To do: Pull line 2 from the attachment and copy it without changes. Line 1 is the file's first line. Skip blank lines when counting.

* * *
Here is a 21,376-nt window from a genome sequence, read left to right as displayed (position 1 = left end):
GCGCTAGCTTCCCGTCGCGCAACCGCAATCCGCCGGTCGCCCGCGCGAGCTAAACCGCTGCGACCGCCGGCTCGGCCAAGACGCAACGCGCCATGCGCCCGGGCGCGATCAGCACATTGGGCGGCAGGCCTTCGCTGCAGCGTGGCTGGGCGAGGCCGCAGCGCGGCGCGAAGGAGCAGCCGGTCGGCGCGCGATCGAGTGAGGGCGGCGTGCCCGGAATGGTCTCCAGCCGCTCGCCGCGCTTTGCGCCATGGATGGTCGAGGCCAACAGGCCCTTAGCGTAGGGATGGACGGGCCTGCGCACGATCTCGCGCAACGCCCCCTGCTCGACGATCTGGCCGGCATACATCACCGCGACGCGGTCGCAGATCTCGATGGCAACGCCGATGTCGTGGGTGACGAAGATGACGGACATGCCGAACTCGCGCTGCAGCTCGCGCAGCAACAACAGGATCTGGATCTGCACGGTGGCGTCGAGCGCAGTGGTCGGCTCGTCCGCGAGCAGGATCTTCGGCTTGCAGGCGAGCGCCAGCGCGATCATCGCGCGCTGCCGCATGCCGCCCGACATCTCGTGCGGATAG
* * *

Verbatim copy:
GCGCTAGCTTCCCGTCGCGCAACCGCAATCCGCCGGTCGCCCGCGCGAGCTAAACCGCTGCGACCGCCGGCTCGGCCAAGACGCAACGCGCCATGCGCCCGGGCGCGATCAGCACATTGGGCGGCAGGCCTTCGCTGCAGCGTGGCTGGGCGAGGCCGCAGCGCGGCGCGAAGGAGCAGCCGGTCGGCGCGCGATCGAGTGAGGGCGGCGTGCCCGGAATGGTCTCCAGCCGCTCGCCGCGCTTTGCGCCATGGATGGTCGAGGCCAACAGGCCCTTAGCGTAGGGATGGACGGGCCTGCGCACGATCTCGCGCAACGCCCCCTGCTCGACGATCTGGCCGGCATACATCACCGCGACGCGGTCGCAGATCTCGATGGCAACGCCGATGTCGTGGGTGACGAAGATGACGGACATGCCGAACTCGCGCTGCAGCTCGCGCAGCAACAACAGGATCTGGATCTGCACGGTGGCGTCGAGCGCAGTGGTCGGCTCGTCCGCGAGCAGGATCTTCGGCTTGCAGGCGAGCGCCAGCGCGATCATCGCGCGCTGCCGCATGCCGCCCGACATCTCGTGCGGATAG